From the start of 2020 there have been plenty of statistics shared by the Government and local councils inorder to inform the public on the spread of Covid 19, and with the increased worries surrounding the Omicron variant, we are seeing further data sets being shared and made available.
But what do the number being shared show? There are enough statistics and data to boggle the mind but were here to explain what it all means, and how these numbers are gathered and shared.
All official Coronavirus information is published by either the Government, local authorities or the NHS.
How are coronavirus related deaths counted?
Any death which is in both local and national data across the UK is only included if Covid 19 is mentioned on the death certificate of the deceased. According to the Office for National Statistics, if a death certificate does mention Covid 19, it will not always be the main or underlying cause of death, but it may be a contributory factor.
A death will be applied to the data on the day of the passing rather than the day of the certificate being published. This is why the full number of deaths on a certain day can change a couple of days after the initial date.
Another reason for different numbers being reported comes from the 4pm cutoff when data is compiled and made public. Any deaths from 4pm until midnight will be considered to be on that specific day, but will not be a part of the data which is sent to publishers on the same day.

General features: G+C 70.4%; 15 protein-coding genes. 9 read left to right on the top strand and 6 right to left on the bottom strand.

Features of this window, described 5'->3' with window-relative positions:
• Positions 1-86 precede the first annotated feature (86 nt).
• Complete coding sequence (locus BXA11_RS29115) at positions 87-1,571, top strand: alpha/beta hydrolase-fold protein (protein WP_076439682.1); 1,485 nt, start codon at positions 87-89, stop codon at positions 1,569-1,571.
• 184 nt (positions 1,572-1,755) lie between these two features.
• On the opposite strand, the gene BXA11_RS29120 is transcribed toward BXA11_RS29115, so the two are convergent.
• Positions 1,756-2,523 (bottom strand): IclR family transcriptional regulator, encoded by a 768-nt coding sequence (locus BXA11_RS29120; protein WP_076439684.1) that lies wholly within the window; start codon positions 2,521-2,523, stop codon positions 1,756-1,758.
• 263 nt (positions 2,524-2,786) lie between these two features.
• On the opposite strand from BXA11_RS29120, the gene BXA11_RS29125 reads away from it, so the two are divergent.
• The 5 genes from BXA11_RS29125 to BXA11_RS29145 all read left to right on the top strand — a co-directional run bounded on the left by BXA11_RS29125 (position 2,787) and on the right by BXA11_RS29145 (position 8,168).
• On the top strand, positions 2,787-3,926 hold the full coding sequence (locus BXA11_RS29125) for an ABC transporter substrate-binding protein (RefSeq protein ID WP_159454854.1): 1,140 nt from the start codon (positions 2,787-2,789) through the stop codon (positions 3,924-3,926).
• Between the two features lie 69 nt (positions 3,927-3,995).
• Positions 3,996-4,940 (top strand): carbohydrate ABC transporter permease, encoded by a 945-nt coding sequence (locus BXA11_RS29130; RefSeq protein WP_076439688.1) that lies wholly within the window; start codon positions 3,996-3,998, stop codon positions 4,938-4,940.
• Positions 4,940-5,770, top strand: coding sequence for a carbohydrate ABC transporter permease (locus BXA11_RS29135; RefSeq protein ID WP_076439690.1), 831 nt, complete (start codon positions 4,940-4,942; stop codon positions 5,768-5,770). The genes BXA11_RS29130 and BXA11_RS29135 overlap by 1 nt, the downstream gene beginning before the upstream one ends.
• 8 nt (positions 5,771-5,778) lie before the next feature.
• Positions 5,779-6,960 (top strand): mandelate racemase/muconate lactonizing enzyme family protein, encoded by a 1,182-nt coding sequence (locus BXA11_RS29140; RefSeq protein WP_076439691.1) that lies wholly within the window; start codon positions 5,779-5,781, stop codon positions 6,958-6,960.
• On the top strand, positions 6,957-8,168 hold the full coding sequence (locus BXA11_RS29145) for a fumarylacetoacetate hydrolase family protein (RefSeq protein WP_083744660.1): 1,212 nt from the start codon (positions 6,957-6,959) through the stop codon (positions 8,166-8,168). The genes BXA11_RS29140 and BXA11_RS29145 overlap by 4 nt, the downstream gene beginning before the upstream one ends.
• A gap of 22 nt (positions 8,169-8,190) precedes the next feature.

How are coronavirus hospitalisations measured?
According to NHS England, there is simply one way someone can be described as being a Covid 19 patient. This is if the patient has been admitted following a positive PCR test within the last 14 days while anyone who has been diagnosed due to an X-ray and assessment rather than a test is treated as a suspected Covid 19 patient.
NHS trusts have also been told to report a patient as a confirmed Covid 19 patient for as long as they are being treated for the imapacts and symptoms of the virus.
Anyone who is admitted to hospital for non-Covid reasons or has been found to be positive with the virus over 14 days before they were taken in should not be treated as a covid patient.
How do local authorities know how many confirmed Covid cases are in each area?
As soon as the testing programme began in the UK, the amount of confirmed positive cases rose, as was expected with the public being able to find out at any given time whether or not they have the virus. These localised numbers have been published and made available by local authorities.
As part of the test registration process, anyone who is taking a test needs to input certain information such as their name, address and age. It is this information which is used to identify areas of high or low cases as well as age groups who are more likely to test positive or negative.